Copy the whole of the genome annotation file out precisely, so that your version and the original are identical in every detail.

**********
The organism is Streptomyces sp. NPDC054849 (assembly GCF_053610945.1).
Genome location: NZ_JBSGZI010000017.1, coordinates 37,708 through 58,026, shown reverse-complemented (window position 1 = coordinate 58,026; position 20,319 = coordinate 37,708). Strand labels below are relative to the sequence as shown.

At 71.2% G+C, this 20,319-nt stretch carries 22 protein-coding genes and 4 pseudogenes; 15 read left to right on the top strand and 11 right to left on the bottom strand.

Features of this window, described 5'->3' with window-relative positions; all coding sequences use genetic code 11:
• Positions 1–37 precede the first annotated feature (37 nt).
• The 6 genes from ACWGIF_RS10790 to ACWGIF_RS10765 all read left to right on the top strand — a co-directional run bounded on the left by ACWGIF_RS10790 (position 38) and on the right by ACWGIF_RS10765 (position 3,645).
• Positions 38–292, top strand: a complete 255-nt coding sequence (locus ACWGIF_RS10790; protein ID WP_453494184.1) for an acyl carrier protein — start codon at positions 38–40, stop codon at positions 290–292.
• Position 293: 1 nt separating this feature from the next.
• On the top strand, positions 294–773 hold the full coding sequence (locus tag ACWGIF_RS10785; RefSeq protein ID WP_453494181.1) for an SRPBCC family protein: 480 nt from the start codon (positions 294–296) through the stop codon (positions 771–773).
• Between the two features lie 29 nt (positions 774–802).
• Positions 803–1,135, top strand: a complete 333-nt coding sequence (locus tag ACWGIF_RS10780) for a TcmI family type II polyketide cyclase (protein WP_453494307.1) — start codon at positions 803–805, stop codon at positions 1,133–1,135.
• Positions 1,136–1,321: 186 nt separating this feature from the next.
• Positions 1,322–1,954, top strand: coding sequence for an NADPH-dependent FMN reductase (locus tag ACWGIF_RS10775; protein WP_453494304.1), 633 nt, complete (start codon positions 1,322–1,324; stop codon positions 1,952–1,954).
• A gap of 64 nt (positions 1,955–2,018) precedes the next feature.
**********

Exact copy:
The organism is Streptomyces sp. NPDC054849 (assembly GCF_053610945.1).
Genome location: NZ_JBSGZI010000017.1, coordinates 37,708 through 58,026, shown reverse-complemented (window position 1 = coordinate 58,026; position 20,319 = coordinate 37,708). Strand labels below are relative to the sequence as shown.

At 71.2% G+C, this 20,319-nt stretch carries 22 protein-coding genes and 4 pseudogenes; 15 read left to right on the top strand and 11 right to left on the bottom strand.

Features of this window, described 5'->3' with window-relative positions; all coding sequences use genetic code 11:
• Positions 1–37 precede the first annotated feature (37 nt).
• The 6 genes from ACWGIF_RS10790 to ACWGIF_RS10765 all read left to right on the top strand — a co-directional run bounded on the left by ACWGIF_RS10790 (position 38) and on the right by ACWGIF_RS10765 (position 3,645).
• Positions 38–292, top strand: a complete 255-nt coding sequence (locus ACWGIF_RS10790; protein ID WP_453494184.1) for an acyl carrier protein — start codon at positions 38–40, stop codon at positions 290–292.
• Position 293: 1 nt separating this feature from the next.
• On the top strand, positions 294–773 hold the full coding sequence (locus tag ACWGIF_RS10785; RefSeq protein ID WP_453494181.1) for an SRPBCC family protein: 480 nt from the start codon (positions 294–296) through the stop codon (positions 771–773).
• Between the two features lie 29 nt (positions 774–802).
• Positions 803–1,135, top strand: a complete 333-nt coding sequence (locus tag ACWGIF_RS10780) for a TcmI family type II polyketide cyclase (protein WP_453494307.1) — start codon at positions 803–805, stop codon at positions 1,133–1,135.
• Positions 1,136–1,321: 186 nt separating this feature from the next.
• Positions 1,322–1,954, top strand: coding sequence for an NADPH-dependent FMN reductase (locus tag ACWGIF_RS10775; protein WP_453494304.1), 633 nt, complete (start codon positions 1,322–1,324; stop codon positions 1,952–1,954).
• A gap of 64 nt (positions 1,955–2,018) precedes the next feature.